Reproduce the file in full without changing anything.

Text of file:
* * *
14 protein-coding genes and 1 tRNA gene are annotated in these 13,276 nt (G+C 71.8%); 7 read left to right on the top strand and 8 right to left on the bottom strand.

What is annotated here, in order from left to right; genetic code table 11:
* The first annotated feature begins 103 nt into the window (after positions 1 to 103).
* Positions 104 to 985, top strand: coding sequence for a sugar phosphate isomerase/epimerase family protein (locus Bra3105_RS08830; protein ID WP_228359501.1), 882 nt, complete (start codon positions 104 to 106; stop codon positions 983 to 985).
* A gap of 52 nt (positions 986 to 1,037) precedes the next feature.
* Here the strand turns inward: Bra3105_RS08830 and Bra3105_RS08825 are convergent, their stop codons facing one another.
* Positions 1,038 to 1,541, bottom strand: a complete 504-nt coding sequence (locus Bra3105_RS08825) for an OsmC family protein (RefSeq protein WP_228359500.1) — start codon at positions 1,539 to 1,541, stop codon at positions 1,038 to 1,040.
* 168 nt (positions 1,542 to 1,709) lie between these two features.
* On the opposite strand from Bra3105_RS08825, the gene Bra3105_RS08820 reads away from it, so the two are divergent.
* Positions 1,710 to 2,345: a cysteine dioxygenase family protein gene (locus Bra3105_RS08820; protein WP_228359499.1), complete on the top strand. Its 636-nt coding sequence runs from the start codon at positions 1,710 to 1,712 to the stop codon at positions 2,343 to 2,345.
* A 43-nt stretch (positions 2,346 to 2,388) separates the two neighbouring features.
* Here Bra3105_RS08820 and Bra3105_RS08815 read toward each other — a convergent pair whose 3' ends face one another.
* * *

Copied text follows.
14 protein-coding genes and 1 tRNA gene are annotated in these 13,276 nt (G+C 71.8%); 7 read left to right on the top strand and 8 right to left on the bottom strand.

What is annotated here, in order from left to right; genetic code table 11:
* The first annotated feature begins 103 nt into the window (after positions 1 to 103).
* Positions 104 to 985, top strand: coding sequence for a sugar phosphate isomerase/epimerase family protein (locus Bra3105_RS08830; protein ID WP_228359501.1), 882 nt, complete (start codon positions 104 to 106; stop codon positions 983 to 985).
* A gap of 52 nt (positions 986 to 1,037) precedes the next feature.
* Here the strand turns inward: Bra3105_RS08830 and Bra3105_RS08825 are convergent, their stop codons facing one another.
* Positions 1,038 to 1,541, bottom strand: a complete 504-nt coding sequence (locus Bra3105_RS08825) for an OsmC family protein (RefSeq protein WP_228359500.1) — start codon at positions 1,539 to 1,541, stop codon at positions 1,038 to 1,040.
* 168 nt (positions 1,542 to 1,709) lie between these two features.
* On the opposite strand from Bra3105_RS08825, the gene Bra3105_RS08820 reads away from it, so the two are divergent.
* Positions 1,710 to 2,345: a cysteine dioxygenase family protein gene (locus Bra3105_RS08820; protein WP_228359499.1), complete on the top strand. Its 636-nt coding sequence runs from the start codon at positions 1,710 to 1,712 to the stop codon at positions 2,343 to 2,345.
* A 43-nt stretch (positions 2,346 to 2,388) separates the two neighbouring features.
* Here Bra3105_RS08820 and Bra3105_RS08815 read toward each other — a convergent pair whose 3' ends face one another.